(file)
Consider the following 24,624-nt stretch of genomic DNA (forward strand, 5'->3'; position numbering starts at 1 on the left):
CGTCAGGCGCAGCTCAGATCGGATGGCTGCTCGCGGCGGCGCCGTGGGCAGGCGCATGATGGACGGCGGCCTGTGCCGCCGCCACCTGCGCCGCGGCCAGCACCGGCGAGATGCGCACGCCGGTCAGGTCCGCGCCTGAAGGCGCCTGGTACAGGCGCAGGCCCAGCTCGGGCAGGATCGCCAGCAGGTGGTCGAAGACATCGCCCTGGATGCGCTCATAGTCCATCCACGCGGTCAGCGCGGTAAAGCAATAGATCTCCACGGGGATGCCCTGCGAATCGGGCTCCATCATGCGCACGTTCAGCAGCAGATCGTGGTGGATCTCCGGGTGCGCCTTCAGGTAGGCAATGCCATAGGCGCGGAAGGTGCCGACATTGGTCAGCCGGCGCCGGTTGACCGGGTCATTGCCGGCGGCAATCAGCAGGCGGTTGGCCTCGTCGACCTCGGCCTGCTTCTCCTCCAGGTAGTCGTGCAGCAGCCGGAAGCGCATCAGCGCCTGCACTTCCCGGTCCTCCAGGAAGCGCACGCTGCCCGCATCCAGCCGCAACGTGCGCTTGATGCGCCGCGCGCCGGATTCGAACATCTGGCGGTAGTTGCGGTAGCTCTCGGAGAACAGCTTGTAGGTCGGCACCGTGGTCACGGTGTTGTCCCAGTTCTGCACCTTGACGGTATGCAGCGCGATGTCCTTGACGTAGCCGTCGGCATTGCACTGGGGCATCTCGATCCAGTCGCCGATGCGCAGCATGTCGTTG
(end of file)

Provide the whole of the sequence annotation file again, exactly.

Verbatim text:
Consider the following 24,624-nt stretch of genomic DNA (forward strand, 5'->3'; position numbering starts at 1 on the left):
CGTCAGGCGCAGCTCAGATCGGATGGCTGCTCGCGGCGGCGCCGTGGGCAGGCGCATGATGGACGGCGGCCTGTGCCGCCGCCACCTGCGCCGCGGCCAGCACCGGCGAGATGCGCACGCCGGTCAGGTCCGCGCCTGAAGGCGCCTGGTACAGGCGCAGGCCCAGCTCGGGCAGGATCGCCAGCAGGTGGTCGAAGACATCGCCCTGGATGCGCTCATAGTCCATCCACGCGGTCAGCGCGGTAAAGCAATAGATCTCCACGGGGATGCCCTGCGAATCGGGCTCCATCATGCGCACGTTCAGCAGCAGATCGTGGTGGATCTCCGGGTGCGCCTTCAGGTAGGCAATGCCATAGGCGCGGAAGGTGCCGACATTGGTCAGCCGGCGCCGGTTGACCGGGTCATTGCCGGCGGCAATCAGCAGGCGGTTGGCCTCGTCGACCTCGGCCTGCTTCTCCTCCAGGTAGTCGTGCAGCAGCCGGAAGCGCATCAGCGCCTGCACTTCCCGGTCCTCCAGGAAGCGCACGCTGCCCGCATCCAGCCGCAACGTGCGCTTGATGCGCCGCGCGCCGGATTCGAACATCTGGCGGTAGTTGCGGTAGCTCTCGGAGAACAGCTTGTAGGTCGGCACCGTGGTCACGGTGTTGTCCCAGTTCTGCACCTTGACGGTATGCAGCGCGATGTCCTTGACGTAGCCGTCGGCATTGCACTGGGGCATCTCGATCCAGTCGCCGATGCGCAGCATGTCGTTG